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Master's Thesis

Interoperable Benchmark Framework for Transactional Memory

The move to multi-core architectures in the end user domain currently happening forces the software industry to move to parallel programming techniques. Parallelisation is known to be a complex task and still challenging for experienced programmers as well. Thus, many researchers currently focus on utilities, methods and concepts to ease this task. Transactional Memory (TM) provides a framework to apply transactions on data structures in memory. Transactions are deadlock-free and provide better scalability as traditionally used locks. Thus, it is a promising tool for the future. TM implementations are available as hardware extensions, software libraries, as hybrids of both types and even the concurrency control algorithms used in TM are very diverse. Thus, it is hard to evaluate certain TM implementation against others. Available benchmarks cover just a given set of usage scenarios. To evaluate certain usage scenarios not covered by them one (1) has to implement a new benchmark and (2) attach the TM-implementations to it, he’d like to compare. Recently some researchers try to fill this gap with some kind of interoperable benchmark framework. It’s based on a C/C++ compiler, which understands keywords used to mark critical regions as part of a transaction. On the other hand, the same compiler provides an interface to compiler backends which produce suiteable code for certain TM runtime libraries. Thus, a benchmark, written for the compiler can run on all TM implementations supported by the compiler. The good news is, there are now a few compilers for TM understanding TM specific keywords and providing an interface for TM backends. The bad news is, those compilers use similar but not the same specifications for their interfaces and the benchmarks and backends run just with a specific compiler. Thus, the problem has just been moved to another level of abstraction and is not solved! So, the aim of the master thesis provided here is to review and define interoperability for TM compilers and benchmarks in way of an interoperable benchmark suite.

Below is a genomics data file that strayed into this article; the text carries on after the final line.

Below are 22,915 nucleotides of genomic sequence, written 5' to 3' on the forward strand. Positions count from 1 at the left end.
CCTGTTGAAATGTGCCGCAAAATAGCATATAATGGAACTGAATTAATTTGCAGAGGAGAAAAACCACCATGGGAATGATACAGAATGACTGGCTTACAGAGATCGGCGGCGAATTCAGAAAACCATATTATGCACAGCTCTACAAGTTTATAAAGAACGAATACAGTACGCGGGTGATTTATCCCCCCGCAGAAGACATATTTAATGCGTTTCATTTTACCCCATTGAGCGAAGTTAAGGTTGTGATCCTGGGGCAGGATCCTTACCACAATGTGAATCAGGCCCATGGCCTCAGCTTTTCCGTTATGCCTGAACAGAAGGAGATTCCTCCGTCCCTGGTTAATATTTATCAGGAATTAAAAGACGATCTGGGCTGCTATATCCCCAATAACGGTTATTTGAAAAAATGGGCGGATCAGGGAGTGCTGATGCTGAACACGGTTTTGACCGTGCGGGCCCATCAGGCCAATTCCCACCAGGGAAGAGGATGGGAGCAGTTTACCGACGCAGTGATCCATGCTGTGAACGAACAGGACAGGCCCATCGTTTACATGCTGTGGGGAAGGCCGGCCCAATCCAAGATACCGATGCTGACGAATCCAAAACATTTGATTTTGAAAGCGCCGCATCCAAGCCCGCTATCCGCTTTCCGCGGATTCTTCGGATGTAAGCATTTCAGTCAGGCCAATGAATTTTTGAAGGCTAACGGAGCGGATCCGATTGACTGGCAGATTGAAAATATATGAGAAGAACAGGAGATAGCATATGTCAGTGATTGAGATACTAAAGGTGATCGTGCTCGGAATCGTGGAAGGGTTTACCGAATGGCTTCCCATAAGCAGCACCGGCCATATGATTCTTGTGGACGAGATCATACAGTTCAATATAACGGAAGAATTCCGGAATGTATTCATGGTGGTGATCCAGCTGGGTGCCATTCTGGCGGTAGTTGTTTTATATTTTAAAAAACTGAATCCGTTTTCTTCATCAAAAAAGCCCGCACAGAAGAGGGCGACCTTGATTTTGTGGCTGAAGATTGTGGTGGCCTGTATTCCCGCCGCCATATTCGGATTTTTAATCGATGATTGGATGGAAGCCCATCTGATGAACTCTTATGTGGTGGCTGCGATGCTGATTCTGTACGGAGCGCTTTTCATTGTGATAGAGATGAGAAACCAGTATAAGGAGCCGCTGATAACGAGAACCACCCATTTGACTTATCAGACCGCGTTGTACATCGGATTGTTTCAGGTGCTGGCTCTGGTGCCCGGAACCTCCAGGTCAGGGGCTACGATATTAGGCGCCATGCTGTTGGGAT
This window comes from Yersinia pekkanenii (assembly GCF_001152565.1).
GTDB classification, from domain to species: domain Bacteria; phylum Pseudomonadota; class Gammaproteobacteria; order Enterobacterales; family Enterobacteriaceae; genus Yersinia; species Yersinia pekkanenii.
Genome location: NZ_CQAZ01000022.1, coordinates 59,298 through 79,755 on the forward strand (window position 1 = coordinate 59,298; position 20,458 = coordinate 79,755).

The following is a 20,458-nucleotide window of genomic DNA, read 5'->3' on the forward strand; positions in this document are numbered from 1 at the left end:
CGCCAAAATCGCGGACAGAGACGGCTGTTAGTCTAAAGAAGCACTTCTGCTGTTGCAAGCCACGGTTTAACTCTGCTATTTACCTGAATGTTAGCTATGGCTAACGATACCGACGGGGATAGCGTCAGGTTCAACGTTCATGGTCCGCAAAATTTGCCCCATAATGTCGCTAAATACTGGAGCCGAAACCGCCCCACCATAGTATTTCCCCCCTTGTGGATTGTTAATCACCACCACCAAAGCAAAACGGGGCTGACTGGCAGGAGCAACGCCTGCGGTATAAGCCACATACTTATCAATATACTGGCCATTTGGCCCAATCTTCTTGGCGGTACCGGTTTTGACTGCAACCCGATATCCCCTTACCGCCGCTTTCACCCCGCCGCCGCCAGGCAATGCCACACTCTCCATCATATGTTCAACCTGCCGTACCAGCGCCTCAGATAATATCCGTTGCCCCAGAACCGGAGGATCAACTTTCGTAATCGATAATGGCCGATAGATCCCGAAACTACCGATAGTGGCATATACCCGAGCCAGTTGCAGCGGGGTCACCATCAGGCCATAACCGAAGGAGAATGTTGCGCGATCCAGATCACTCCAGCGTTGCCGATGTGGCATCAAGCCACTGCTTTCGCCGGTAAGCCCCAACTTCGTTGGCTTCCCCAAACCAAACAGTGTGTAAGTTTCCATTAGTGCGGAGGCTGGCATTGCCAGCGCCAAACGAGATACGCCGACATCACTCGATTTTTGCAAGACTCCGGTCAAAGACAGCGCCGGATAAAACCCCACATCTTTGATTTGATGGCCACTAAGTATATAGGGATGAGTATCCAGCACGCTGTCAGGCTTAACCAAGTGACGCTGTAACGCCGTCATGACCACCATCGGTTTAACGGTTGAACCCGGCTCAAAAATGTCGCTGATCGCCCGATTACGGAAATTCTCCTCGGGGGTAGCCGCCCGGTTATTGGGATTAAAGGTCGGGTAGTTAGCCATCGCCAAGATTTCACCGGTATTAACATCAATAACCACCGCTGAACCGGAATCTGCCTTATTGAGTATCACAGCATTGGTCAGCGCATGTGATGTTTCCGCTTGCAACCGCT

Start date 21. December 2011
End date 21. June 2012
Documents Flyer
Projects P'MCA
Supervisor Dr. rer. nat. Holger Machens